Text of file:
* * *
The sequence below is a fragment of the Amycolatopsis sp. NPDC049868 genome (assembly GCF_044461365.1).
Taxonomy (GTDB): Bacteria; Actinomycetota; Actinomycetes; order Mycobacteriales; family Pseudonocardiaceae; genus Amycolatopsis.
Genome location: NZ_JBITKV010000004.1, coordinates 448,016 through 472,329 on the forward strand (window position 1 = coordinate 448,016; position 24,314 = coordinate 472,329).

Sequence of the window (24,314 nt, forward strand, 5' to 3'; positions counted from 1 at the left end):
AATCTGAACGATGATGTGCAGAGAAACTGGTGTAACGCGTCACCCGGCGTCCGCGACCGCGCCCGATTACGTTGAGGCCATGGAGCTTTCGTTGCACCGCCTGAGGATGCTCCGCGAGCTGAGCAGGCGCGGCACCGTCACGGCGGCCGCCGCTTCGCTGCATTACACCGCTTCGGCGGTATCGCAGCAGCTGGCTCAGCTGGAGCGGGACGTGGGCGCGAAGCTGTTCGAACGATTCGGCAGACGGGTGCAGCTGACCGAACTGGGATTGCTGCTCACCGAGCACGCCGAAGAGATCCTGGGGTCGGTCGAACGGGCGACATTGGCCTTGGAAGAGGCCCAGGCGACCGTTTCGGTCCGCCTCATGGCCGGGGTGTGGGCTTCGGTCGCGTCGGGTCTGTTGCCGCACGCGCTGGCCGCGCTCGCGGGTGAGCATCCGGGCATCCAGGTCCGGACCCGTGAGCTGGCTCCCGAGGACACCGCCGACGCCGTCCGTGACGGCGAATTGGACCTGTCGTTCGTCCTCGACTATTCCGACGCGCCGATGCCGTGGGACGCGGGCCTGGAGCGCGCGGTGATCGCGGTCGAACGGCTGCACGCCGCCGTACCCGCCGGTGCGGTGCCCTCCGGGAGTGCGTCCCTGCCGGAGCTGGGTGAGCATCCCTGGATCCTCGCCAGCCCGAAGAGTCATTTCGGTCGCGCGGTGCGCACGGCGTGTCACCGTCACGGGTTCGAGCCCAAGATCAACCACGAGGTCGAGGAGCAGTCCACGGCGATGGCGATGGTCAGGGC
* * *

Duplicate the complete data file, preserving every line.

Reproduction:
The sequence below is a fragment of the Amycolatopsis sp. NPDC049868 genome (assembly GCF_044461365.1).
Taxonomy (GTDB): Bacteria; Actinomycetota; Actinomycetes; order Mycobacteriales; family Pseudonocardiaceae; genus Amycolatopsis.
Genome location: NZ_JBITKV010000004.1, coordinates 448,016 through 472,329 on the forward strand (window position 1 = coordinate 448,016; position 24,314 = coordinate 472,329).

Sequence of the window (24,314 nt, forward strand, 5' to 3'; positions counted from 1 at the left end):
AATCTGAACGATGATGTGCAGAGAAACTGGTGTAACGCGTCACCCGGCGTCCGCGACCGCGCCCGATTACGTTGAGGCCATGGAGCTTTCGTTGCACCGCCTGAGGATGCTCCGCGAGCTGAGCAGGCGCGGCACCGTCACGGCGGCCGCCGCTTCGCTGCATTACACCGCTTCGGCGGTATCGCAGCAGCTGGCTCAGCTGGAGCGGGACGTGGGCGCGAAGCTGTTCGAACGATTCGGCAGACGGGTGCAGCTGACCGAACTGGGATTGCTGCTCACCGAGCACGCCGAAGAGATCCTGGGGTCGGTCGAACGGGCGACATTGGCCTTGGAAGAGGCCCAGGCGACCGTTTCGGTCCGCCTCATGGCCGGGGTGTGGGCTTCGGTCGCGTCGGGTCTGTTGCCGCACGCGCTGGCCGCGCTCGCGGGTGAGCATCCGGGCATCCAGGTCCGGACCCGTGAGCTGGCTCCCGAGGACACCGCCGACGCCGTCCGTGACGGCGAATTGGACCTGTCGTTCGTCCTCGACTATTCCGACGCGCCGATGCCGTGGGACGCGGGCCTGGAGCGCGCGGTGATCGCGGTCGAACGGCTGCACGCCGCCGTACCCGCCGGTGCGGTGCCCTCCGGGAGTGCGTCCCTGCCGGAGCTGGGTGAGCATCCCTGGATCCTCGCCAGCCCGAAGAGTCATTTCGGTCGCGCGGTGCGCACGGCGTGTCACCGTCACGGGTTCGAGCCCAAGATCAACCACGAGGTCGAGGAGCAGTCCACGGCGATGGCGATGGTCAGGGC